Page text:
Many of Nokia’s Symbian-powered devices were viewed as leading handsets at the time of their release. Touchscreens were introduced to the range a few years ago and a slew of compact and versatile handsets were created that paved the way forward for the Finnish manufacturer.
However, many of these devices have since been surpassed by newer handsets and users of older Nokia phones may be considering an upgrade. If you own a 5800 or X6, the Lumia 800 could offer a more modern equivalent that suits your needs. We take a look at how the two older phones compare to the recent Windows Phone device.
The 5800 XpressMusic was Nokia’s first touchscreen device. Released in 2008, it was marketed as a mobile music platform and came with an 8GB microSD card and stylus in the box. The responsiveness of its touchscreen was questioned by some reviewers at the time, but the device performed well overall and was commended for the quality of its audio performance.
Nokia’s X6 was introduced into the range with the aim of bettering the performance of the 5800. The device featured 32GB of internal memory, a spec detail that is impressive now and was staggering upon its 2009 release. As well as the outstanding storage the X6’s 5MP camera received praise and users were given access to Nokia’s Comes With Music free audio streaming service.
Released in 2011, the Lumia 800 was the first handset to emerge from Nokia’s collaboration with Microsoft and its Windows Phone platform. When the software giant redesigned its older Windows Mobile operating system it created an excellent new platform laden with impressive aesthetics. Based around the Live Tile interface at the vheart of its UI, the innovative design is incredibly detailed and relays plentiful information without looking cluttered.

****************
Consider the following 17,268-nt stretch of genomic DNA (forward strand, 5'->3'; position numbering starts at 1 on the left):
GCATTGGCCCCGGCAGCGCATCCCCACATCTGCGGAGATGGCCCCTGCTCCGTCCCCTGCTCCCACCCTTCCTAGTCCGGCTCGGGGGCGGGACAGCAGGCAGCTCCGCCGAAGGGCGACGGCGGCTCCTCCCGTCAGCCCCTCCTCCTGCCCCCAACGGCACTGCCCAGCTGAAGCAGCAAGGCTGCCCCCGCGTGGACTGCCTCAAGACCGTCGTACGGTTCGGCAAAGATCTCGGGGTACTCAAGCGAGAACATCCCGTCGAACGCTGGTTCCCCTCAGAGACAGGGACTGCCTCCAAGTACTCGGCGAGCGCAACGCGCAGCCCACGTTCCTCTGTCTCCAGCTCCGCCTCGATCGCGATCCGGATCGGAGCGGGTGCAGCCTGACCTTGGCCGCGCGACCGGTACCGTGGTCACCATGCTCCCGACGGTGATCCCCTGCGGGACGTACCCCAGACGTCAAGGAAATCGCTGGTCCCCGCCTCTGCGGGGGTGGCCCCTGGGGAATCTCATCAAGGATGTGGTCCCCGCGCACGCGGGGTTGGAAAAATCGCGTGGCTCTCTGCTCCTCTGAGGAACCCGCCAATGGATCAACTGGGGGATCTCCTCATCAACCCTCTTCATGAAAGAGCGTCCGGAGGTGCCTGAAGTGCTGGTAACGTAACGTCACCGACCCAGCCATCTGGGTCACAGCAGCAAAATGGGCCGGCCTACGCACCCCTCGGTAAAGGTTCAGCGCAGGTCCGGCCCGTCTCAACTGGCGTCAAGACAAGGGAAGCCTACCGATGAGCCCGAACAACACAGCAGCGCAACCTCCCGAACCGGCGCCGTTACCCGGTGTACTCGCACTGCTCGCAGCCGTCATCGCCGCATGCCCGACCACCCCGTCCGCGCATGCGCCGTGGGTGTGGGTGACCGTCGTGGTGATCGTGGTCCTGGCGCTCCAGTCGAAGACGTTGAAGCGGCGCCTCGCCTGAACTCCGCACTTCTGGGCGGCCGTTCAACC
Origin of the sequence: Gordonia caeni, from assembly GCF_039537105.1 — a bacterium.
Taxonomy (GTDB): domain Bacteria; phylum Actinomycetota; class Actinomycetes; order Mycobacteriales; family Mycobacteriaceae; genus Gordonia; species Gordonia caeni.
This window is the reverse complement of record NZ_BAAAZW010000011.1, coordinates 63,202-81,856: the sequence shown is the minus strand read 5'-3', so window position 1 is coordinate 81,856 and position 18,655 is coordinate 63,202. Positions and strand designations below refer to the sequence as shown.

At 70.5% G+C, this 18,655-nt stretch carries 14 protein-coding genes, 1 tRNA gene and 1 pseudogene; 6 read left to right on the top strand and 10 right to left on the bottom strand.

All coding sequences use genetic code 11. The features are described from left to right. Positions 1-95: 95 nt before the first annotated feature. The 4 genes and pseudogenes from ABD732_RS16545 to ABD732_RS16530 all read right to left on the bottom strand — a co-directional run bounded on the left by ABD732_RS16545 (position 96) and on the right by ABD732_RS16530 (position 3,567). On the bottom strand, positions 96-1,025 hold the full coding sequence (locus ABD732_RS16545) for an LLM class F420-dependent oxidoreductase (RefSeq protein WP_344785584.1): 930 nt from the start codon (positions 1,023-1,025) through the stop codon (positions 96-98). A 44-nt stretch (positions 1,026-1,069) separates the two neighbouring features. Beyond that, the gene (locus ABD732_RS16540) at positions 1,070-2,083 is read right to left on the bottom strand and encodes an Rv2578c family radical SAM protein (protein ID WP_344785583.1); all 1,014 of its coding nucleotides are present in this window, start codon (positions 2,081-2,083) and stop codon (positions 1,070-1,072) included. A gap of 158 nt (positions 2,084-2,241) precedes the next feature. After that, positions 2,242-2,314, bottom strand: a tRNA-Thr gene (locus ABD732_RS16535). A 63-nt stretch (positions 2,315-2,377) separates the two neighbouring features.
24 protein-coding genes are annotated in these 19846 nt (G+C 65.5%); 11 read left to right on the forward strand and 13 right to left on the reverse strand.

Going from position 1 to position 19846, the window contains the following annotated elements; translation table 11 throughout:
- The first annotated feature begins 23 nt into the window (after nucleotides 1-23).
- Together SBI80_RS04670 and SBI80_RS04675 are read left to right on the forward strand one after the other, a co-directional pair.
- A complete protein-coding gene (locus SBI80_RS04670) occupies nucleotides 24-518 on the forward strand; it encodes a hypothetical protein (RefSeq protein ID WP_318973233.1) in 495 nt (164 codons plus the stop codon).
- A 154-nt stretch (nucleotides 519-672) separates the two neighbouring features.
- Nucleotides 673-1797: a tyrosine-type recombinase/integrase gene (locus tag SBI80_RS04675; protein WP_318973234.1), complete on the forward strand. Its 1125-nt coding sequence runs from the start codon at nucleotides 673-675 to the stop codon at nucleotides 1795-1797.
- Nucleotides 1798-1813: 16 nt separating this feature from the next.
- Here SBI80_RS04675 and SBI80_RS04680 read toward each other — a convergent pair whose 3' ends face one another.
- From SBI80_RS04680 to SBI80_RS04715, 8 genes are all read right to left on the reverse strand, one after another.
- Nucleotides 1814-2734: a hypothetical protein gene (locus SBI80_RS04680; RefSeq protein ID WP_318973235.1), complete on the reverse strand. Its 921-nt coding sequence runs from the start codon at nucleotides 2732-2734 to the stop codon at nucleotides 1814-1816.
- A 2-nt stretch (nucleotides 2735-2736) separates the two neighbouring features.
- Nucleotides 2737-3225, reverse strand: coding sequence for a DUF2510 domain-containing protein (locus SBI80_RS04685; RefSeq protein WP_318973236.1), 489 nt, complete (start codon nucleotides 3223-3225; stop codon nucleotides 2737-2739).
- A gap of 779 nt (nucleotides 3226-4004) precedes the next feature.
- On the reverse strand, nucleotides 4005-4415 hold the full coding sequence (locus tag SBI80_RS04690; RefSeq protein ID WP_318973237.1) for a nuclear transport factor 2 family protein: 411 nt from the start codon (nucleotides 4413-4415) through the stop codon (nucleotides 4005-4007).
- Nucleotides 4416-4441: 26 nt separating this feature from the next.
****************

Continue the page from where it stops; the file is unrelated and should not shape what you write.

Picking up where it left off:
The handset itself features a 1.4 GHz Qualcomm Snapdragon chip and an 8 megapixel camera with a Carl Zeiss lens. Charged with displaying the Windows Phone OS is a bright, 3.7-inch screen with Nokia ClearBlack technology which makes the colourful interface of the operating system look great.
Nokia’s Symbian OS was originally released in 1997 as EPOC32 and was based on an operating system developed by British software firm Psion in the late 1980s. Having previously been maintained as an open source platform, Nokia moved the OS over to a proprietary model in 2011. Over 385 million Symbian-powered devices are said to have sold across the world.
Windows Phone is Microsoft’s most recent mobile platform, a complete re-build of its earlier Windows Mobile OS. Nokia signed a lucrative deal with the software firm, the result of which has been the Finnish manufacturer’s leading Lumia range of devices.
Both the Nokia 5800 and X6 come with Symbian OS 9.4 out of the box, with an upgrade to the latest version of the operating system available at the time of writing. That upgrade sees the Symbian name being dropped in favour of the Nokia Belle iteration of the Finnish firm’s platform.
Nokia Belle borrows several features from Android including multiple homescreens and widgets, and also has support for NFC functionality. Despite having some quite up-to-date features, Nokia has announced that it has cancelled all planned updates for the OS, instead focussing its attentions on Windows Phone.